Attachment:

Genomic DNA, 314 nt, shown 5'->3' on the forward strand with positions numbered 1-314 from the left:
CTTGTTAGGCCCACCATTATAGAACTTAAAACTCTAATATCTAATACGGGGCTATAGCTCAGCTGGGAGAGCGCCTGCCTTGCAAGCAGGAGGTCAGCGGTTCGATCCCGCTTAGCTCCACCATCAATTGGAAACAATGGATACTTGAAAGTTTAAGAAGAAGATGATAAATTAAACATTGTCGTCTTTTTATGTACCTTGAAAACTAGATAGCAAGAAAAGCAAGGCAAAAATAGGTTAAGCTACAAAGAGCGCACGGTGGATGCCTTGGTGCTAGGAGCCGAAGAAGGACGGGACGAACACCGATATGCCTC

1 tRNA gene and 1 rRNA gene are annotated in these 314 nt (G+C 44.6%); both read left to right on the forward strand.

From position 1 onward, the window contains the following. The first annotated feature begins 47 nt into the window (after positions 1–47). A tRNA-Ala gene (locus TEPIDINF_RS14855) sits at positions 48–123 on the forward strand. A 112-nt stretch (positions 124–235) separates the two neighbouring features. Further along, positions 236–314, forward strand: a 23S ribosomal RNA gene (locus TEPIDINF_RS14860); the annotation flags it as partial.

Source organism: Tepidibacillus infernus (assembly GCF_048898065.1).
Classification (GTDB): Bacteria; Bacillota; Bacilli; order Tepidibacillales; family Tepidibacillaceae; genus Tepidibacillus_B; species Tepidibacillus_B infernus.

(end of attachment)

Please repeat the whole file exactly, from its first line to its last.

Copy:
Genomic DNA, 314 nt, shown 5'->3' on the forward strand with positions numbered 1-314 from the left:
CTTGTTAGGCCCACCATTATAGAACTTAAAACTCTAATATCTAATACGGGGCTATAGCTCAGCTGGGAGAGCGCCTGCCTTGCAAGCAGGAGGTCAGCGGTTCGATCCCGCTTAGCTCCACCATCAATTGGAAACAATGGATACTTGAAAGTTTAAGAAGAAGATGATAAATTAAACATTGTCGTCTTTTTATGTACCTTGAAAACTAGATAGCAAGAAAAGCAAGGCAAAAATAGGTTAAGCTACAAAGAGCGCACGGTGGATGCCTTGGTGCTAGGAGCCGAAGAAGGACGGGACGAACACCGATATGCCTC

1 tRNA gene and 1 rRNA gene are annotated in these 314 nt (G+C 44.6%); both read left to right on the forward strand.

From position 1 onward, the window contains the following. The first annotated feature begins 47 nt into the window (after positions 1–47). A tRNA-Ala gene (locus TEPIDINF_RS14855) sits at positions 48–123 on the forward strand. A 112-nt stretch (positions 124–235) separates the two neighbouring features. Further along, positions 236–314, forward strand: a 23S ribosomal RNA gene (locus TEPIDINF_RS14860); the annotation flags it as partial.

Source organism: Tepidibacillus infernus (assembly GCF_048898065.1).
Classification (GTDB): Bacteria; Bacillota; Bacilli; order Tepidibacillales; family Tepidibacillaceae; genus Tepidibacillus_B; species Tepidibacillus_B infernus.